Question for Dewalt 735 owners

Hi,
One last question about the practical differences between the 734 and 735: do you find the two speeds of the 735 to be needed/useful? I saw one magazine review where they thought the normal speed yielded great results, and that the "finish" speed wasn't really needed. Has this been your experience? Also, is the chip fan an effective addition, or would a vacuum alone do the job, IYHO?
Thanks!
Scott
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Scott wrote:

Yes, a couple reasons:
1) DeWalt says the 179 CPI speed makes the motor work less and the blades last longer. Based on my own experience, this is true. It takes longer to process a piece, though. The slower speed (179 CPI) also gets better results than the faster (96 CPI) speed.

There is no chip fan addition. It comes with the fan already. There might be other dust control accessories that are optional, though.
I have not purchased any accessories for my DW735 yet. It comes with everything you need.
--
gabriel

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LOL, I forgot to label reason #2!! :
2) The slower speed (179 CPI) also gets better results than the faster (96 CPI) speed.
--
gabriel

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Scott,
The finish speed produces an amazing finish. I dimension on the slower speed and make the final passes on the finishing speed, and would say that it is noticeably smoother. Not a jaw dropping difference, but if you were to tell me you couldn't detect a difference then you aren't looking very closely. I don't always sand the finished pieces, depending mainly on roller indentations. I've only owned my 735 for about a month now, so can't comment on blade longevity quite yet.
The chip fan is incredible. It does a great job. And if you don't have a vacuum attached when you operate the planer, you will wind up with wood chips all over the shop.
And aside from the practical differences between the 734 and 735, the build quality is night and day. The 734 is more in the mold of the Delta planers, while the 735 is just a tank.
FWIW.
Brian.

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dammit!@ I'm gonna go out in my shop in a minute and "accidentally" knock over my 733 so I can get a 735! :) (Too bad it's on a stable base...I'm gonna need a really good story to explain to SWMBO just HOW I managed to knock it over...)
dave
Brian wrote:

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LOL! This is all a huge plan to make you buy a 735 and see what happens!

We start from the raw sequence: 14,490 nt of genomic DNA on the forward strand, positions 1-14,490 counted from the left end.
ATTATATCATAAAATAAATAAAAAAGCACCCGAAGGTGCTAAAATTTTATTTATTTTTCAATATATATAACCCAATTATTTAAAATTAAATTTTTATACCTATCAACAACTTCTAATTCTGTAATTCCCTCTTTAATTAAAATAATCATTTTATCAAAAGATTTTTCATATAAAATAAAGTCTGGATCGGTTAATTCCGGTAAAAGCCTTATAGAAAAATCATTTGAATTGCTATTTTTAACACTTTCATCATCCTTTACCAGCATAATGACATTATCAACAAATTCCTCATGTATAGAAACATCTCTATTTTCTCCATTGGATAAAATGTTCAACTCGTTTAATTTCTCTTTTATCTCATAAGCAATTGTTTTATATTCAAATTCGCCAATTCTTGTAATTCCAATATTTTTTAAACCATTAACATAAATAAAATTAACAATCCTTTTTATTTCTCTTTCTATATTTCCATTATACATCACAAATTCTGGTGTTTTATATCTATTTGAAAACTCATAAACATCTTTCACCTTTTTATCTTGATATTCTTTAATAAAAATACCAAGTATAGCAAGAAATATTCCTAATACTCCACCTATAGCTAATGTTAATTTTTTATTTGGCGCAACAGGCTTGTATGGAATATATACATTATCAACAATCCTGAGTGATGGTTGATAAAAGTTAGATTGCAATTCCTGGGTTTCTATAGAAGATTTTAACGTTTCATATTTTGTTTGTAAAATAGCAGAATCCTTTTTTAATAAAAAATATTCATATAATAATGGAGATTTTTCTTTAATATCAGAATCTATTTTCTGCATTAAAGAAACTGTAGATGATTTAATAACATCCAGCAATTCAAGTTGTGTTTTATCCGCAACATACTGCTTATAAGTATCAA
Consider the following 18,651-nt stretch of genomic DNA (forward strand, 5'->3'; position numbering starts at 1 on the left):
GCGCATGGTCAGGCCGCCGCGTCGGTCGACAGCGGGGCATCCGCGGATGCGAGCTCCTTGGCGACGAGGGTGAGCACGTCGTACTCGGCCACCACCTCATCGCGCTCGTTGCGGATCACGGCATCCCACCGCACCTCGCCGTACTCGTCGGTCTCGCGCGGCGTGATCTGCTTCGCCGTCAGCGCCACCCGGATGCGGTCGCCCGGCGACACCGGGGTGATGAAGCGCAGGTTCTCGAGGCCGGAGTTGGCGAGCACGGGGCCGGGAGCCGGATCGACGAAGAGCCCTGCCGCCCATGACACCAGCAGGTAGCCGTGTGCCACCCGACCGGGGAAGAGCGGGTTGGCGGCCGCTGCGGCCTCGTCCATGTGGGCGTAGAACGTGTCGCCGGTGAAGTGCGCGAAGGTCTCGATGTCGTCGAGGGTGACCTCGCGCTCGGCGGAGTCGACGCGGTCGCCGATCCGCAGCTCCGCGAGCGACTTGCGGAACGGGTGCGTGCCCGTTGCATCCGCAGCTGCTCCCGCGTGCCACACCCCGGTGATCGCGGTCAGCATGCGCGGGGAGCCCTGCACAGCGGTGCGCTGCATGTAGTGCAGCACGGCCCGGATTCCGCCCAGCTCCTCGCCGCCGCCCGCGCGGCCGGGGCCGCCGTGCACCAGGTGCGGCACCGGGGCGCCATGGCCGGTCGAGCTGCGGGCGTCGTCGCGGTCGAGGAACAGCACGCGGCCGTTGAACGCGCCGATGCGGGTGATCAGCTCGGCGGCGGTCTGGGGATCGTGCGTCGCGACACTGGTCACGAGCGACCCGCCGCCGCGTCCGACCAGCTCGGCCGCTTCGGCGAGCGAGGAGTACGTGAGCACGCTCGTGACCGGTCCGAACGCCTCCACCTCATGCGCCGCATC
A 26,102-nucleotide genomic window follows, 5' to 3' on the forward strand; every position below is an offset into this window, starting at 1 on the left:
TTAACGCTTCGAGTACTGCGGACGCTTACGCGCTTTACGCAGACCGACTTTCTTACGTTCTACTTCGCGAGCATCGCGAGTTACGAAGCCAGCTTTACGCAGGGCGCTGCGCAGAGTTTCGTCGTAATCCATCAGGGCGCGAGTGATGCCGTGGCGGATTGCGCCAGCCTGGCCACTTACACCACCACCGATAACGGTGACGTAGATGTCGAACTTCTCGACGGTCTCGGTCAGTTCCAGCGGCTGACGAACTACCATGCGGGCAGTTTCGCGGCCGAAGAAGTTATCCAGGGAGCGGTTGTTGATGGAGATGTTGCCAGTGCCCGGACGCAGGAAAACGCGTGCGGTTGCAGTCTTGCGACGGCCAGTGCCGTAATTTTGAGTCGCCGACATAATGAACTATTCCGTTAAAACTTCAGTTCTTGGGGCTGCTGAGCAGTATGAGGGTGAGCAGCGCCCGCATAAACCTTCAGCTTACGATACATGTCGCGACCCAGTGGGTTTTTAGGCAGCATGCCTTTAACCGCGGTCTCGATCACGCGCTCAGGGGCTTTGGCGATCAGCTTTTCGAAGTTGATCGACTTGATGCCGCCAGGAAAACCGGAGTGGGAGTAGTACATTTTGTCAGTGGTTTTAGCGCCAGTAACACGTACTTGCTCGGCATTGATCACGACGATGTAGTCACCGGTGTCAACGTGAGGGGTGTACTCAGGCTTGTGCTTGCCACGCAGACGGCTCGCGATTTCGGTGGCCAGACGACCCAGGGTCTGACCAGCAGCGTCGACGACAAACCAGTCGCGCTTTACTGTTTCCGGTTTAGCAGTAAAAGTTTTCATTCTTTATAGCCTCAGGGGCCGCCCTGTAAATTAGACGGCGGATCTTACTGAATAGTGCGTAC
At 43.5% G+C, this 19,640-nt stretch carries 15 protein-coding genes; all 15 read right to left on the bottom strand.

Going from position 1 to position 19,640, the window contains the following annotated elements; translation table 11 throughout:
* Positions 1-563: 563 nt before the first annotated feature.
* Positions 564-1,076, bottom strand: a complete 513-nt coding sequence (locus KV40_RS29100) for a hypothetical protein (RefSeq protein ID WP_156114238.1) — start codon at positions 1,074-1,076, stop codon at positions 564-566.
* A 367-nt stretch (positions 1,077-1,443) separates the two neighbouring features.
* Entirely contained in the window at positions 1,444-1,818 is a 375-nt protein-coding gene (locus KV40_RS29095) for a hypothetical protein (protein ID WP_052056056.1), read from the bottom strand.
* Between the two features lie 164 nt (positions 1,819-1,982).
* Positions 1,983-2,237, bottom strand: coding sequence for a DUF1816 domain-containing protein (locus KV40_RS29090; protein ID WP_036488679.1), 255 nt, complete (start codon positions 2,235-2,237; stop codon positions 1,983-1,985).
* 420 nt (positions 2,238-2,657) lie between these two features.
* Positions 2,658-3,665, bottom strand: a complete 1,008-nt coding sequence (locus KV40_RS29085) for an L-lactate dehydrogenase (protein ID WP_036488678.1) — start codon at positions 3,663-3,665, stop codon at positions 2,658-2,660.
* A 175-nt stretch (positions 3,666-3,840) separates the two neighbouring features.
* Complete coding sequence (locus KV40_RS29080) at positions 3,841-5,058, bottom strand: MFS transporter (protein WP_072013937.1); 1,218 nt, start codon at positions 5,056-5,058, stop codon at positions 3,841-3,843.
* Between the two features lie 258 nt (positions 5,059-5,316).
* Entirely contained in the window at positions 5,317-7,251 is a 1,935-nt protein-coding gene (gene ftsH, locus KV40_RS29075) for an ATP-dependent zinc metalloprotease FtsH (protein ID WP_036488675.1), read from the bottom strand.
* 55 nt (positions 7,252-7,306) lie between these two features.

--
gabriel

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C'mon - do like I did with my '92 Saturn POS. Park it in a "appropriate" neighborhood, with the doors unlocked and the keys in the ignition.
Hope you have better luck than I did!
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Lie ! Tell her your blades are warn out and new ones cost as much as a new model. Puff " I never lie to my wife" Griffis

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Thanks for the input: sounds like some 735 owners are glad they didn't buy the 734. And it sounds like at least one 733 owner wished he didn't buy the 733!
According to Dewalt's web site, the 734 and 735 have the same motor and the same cutters. So, I wonder why the Woodcraft guy told me the 735 is WAY louder than any other planer, claiming it is due to the bigger motor. And the magazine review they have taped next to the display model says they were pleased with the normal speed, and the slow speed seemed an unneccesary feat of engineering.
Putting 2 and 3 together, it seemed the only real difference I would get for the extra $100 was the chip fan, something I may not need since I would have a vaucuum hose hooked up anyways???? I recognize the 735 is bigger, but I read somewhere that size doesn't matter . . .
:O

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Scott wrote: I saw one magazine review where they thought the normal speed yielded great results, and that the "finish" speed wasn't really needed. Has this been your experience?
Actually I find it to be the other way around. All I've used is the finish speed.
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I just bought a 735 and haven't needed the finish speed yet. The dimensioning speed is nice and smooth. The bad side was I took my wife with me when I bought it. Bad mistake, now I am in the dog house. That is until I make my first project.
Roger

finish
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Ahrrg! Too many valid, and contradictory, opinions!
I stopped by Woodcraft during lunch today and chatted with one of the sales guys. He has the 733 and thinks the finished result is very good; seldom has to sand anything. And if he does, he has the Performax 10-20 sander (which I also plan to buy). We both agreed that since the 734 is even better than the 733, that I should be thrilled with it, and could put the $100 saved (by not buying the 735) towards the sander. Furthermore, while there I saw a Fine Woodworking tool review that claimed the 733 to be the "Readers Choice" of all reviewed planers (the 734/735 were not included). The review said nearly all the planers reviewed gave nice results, and little or no snipe.
I think I'll ask an easier, and less subjective question: what's the best color?
;>)
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